It's possible to go to a farm and go to work, but around Charles Town, which is on the half-mile circuit—kind of a tin-roof circuit in those days—it's not the same. The track is smaller, the purses are smaller, the horses are cheaper. It's not the elaborate racetrack that you see at Hialeah. But I loved it. It was beautiful. When I went out to the racetrack that first day I fell in love with it immediately.
I think that the funniest thing that happened was when we first went out there in the car and parked outside. Bruno walked over to the barn, I guess to talk to Norman Corbin, and I saw these horses walking by underneath the shed. They'd go around and around, and I never saw so many horses in my life. Every one of them had blankets on, and I wondered where they were all coming from. I never realized that they were walking them around the shed, that they were going around in a circle, you know, and coming back. I thought they were all new horses. I didn't realize that they walk them for half an hour to an hour after the workout in the morning. I knew absolutely nothing about racehorses.
I've always been fond of animals. When my work doesn't depend upon it, animals to me are the greatest. When I was 15 or 16 my father bought a mare, and she had a foal. We raised him until he was a yearling, and then it was my job to break him, and I knew nothing, absolutely nothing, about horses. I knew you've got to put a saddle on him, you've got to get onto him and you've got to ride him—that's all I knew. My father wouldn't help me. He said, "That's your pony, and you break him."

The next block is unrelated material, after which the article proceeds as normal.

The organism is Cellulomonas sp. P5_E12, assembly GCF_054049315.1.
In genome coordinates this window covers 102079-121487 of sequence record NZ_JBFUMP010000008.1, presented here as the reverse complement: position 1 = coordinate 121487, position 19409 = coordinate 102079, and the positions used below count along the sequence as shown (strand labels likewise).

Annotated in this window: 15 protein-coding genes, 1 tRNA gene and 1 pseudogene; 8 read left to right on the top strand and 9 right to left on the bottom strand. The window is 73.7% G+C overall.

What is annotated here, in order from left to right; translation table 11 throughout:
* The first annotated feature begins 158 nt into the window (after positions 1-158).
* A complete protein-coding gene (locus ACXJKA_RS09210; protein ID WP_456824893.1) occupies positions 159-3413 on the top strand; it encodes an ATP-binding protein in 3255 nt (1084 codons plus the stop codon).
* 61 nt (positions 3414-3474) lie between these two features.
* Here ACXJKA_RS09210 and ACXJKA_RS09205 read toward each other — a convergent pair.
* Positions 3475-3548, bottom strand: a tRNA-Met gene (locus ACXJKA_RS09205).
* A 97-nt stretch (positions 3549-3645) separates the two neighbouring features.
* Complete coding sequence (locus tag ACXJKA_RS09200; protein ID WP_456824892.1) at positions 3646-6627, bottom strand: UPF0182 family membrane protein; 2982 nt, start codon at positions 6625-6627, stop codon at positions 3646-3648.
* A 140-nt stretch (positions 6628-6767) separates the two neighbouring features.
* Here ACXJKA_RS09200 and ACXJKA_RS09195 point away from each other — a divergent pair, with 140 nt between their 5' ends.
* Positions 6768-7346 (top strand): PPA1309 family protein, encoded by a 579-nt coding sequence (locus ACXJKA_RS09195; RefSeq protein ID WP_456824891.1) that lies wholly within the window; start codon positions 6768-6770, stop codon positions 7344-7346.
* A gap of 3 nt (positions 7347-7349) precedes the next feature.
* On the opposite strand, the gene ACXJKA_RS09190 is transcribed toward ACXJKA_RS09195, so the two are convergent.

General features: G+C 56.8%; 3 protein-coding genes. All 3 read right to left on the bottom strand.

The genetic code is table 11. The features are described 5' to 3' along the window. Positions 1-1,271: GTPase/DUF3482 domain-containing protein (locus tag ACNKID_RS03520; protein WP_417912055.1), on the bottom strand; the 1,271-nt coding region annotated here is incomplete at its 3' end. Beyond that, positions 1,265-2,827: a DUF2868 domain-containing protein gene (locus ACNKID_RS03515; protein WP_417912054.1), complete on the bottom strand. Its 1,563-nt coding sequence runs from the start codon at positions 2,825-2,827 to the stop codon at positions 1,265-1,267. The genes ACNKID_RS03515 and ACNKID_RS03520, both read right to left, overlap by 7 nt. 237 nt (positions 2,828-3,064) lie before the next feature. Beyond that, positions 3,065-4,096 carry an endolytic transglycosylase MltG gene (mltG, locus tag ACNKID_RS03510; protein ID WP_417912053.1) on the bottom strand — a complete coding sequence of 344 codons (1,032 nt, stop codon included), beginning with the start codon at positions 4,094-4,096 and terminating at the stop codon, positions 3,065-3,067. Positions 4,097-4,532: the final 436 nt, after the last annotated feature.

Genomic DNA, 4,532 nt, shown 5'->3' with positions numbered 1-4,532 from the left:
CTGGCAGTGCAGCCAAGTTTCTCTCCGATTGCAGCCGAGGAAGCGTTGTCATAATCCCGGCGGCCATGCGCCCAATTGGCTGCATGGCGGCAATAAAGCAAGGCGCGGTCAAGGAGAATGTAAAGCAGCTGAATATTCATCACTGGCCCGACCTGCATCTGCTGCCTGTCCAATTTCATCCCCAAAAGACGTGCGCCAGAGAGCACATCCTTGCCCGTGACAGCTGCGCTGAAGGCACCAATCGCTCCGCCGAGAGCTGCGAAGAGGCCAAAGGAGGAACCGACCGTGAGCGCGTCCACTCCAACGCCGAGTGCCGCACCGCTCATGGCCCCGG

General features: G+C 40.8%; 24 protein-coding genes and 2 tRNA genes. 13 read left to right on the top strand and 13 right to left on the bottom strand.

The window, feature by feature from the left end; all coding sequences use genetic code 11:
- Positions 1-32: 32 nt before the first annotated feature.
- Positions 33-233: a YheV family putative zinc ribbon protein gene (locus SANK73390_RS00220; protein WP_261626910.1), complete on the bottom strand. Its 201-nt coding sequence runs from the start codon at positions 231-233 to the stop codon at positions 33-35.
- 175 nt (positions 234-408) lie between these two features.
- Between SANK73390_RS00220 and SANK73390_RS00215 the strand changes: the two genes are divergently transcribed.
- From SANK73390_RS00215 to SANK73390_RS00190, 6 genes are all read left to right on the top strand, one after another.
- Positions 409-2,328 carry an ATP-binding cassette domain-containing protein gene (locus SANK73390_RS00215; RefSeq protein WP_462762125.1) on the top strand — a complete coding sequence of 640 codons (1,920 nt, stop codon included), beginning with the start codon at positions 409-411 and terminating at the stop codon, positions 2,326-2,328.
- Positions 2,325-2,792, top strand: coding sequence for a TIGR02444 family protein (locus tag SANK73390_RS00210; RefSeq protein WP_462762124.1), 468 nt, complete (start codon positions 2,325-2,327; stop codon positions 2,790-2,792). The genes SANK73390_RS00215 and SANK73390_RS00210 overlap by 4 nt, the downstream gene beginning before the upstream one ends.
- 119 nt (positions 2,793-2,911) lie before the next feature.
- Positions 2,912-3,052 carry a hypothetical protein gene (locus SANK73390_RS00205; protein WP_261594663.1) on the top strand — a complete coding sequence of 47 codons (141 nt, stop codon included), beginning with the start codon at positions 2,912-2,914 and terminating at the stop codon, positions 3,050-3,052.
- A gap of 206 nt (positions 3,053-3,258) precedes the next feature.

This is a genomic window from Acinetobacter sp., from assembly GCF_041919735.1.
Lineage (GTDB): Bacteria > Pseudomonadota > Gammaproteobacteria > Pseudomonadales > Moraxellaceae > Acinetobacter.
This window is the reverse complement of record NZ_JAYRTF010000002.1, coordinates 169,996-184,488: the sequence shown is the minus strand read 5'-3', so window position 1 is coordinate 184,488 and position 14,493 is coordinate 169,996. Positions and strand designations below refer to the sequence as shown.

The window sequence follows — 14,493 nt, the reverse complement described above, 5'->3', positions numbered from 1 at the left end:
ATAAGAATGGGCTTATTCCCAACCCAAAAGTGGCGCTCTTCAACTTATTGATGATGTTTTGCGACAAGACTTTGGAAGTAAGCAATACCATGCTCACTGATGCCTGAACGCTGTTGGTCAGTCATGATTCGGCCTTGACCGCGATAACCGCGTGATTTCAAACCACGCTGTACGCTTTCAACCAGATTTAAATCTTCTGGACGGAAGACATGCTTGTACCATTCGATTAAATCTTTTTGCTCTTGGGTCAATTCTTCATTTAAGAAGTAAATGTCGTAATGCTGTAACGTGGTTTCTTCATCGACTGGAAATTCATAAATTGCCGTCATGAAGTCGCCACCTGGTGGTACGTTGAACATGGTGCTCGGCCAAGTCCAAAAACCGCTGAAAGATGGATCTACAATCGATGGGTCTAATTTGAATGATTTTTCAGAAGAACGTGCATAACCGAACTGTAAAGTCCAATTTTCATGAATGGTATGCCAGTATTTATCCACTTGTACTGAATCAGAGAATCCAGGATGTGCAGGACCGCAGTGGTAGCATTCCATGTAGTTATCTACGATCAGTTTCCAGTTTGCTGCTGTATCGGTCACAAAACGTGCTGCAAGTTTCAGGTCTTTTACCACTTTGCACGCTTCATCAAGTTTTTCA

It took me two days to get the saddle on. I had a helluva time putting the bridle on, and that took another four or five hours. So I said to myself, "Tomorrow I'm going to ride him." It rained all that night, and that was probably the best thing for me. I think to break a saddle horse the best thing you can do is wait until it's muddy. The horse is going to slip and slide and be at a complete disadvantage. Well, I got on this pony and, boy, I'm telling you, he didn't throw me but he did everything else. He finally fell down, and I broke him. That was absolutely the only connection I ever had with horses before I arrived at Charles Town. I can say the only good you can get from riding a pony is familiarity with the animal. It gets you over your fear of horses and things of that nature, but you can gain nothing by being a good rider on a saddle horse that will help you when it comes to racehorses, because you do everything exactly the opposite.